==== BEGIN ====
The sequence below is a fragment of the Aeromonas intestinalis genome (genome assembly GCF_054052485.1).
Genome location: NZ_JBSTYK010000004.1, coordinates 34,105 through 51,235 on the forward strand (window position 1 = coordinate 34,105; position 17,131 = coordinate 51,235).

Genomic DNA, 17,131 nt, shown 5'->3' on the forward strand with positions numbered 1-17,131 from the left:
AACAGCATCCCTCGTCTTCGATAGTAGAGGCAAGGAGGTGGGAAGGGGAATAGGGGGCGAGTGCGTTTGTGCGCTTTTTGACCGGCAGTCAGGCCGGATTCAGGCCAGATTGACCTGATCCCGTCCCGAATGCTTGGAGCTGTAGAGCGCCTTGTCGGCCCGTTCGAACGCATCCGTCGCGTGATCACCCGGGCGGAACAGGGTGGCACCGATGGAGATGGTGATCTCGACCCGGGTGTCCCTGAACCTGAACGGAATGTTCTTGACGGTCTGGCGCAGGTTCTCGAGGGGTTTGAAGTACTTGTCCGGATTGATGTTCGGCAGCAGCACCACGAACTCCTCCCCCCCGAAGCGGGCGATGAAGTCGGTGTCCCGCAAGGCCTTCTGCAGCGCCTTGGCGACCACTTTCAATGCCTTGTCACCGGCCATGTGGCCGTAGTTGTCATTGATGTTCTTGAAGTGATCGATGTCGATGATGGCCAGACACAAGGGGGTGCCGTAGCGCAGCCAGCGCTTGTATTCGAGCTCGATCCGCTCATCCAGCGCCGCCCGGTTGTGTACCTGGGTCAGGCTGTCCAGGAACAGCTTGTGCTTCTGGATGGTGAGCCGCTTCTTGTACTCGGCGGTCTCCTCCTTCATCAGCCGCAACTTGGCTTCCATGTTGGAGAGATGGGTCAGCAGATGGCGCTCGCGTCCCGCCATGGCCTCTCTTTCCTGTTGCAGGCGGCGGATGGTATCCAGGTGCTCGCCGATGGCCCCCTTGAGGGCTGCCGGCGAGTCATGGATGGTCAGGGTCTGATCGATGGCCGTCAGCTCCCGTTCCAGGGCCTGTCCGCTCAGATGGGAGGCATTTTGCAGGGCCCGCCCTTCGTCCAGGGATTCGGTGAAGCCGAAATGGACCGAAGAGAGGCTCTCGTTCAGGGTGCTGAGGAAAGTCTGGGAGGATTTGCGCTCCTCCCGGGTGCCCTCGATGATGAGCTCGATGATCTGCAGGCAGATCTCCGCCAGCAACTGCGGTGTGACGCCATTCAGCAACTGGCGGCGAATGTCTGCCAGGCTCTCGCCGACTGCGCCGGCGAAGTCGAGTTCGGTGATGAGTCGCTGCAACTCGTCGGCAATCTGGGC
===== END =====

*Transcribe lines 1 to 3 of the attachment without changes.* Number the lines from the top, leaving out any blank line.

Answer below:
The sequence below is a fragment of the Aeromonas intestinalis genome (genome assembly GCF_054052485.1).
Genome location: NZ_JBSTYK010000004.1, coordinates 34,105 through 51,235 on the forward strand (window position 1 = coordinate 34,105; position 17,131 = coordinate 51,235).

Genomic DNA, 17,131 nt, shown 5'->3' on the forward strand with positions numbered 1-17,131 from the left: